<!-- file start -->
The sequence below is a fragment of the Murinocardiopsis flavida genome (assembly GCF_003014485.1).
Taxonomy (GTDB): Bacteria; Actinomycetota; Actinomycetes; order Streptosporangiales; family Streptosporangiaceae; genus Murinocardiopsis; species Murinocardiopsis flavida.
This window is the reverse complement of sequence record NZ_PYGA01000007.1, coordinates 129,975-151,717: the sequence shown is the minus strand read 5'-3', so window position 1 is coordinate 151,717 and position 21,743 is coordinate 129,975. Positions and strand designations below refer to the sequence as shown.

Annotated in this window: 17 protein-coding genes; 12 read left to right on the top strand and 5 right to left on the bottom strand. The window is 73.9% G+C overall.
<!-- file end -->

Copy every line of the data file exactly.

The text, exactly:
The sequence below is a fragment of the Murinocardiopsis flavida genome (assembly GCF_003014485.1).
Taxonomy (GTDB): Bacteria; Actinomycetota; Actinomycetes; order Streptosporangiales; family Streptosporangiaceae; genus Murinocardiopsis; species Murinocardiopsis flavida.
This window is the reverse complement of sequence record NZ_PYGA01000007.1, coordinates 129,975-151,717: the sequence shown is the minus strand read 5'-3', so window position 1 is coordinate 151,717 and position 21,743 is coordinate 129,975. Positions and strand designations below refer to the sequence as shown.

Annotated in this window: 17 protein-coding genes; 12 read left to right on the top strand and 5 right to left on the bottom strand. The window is 73.9% G+C overall.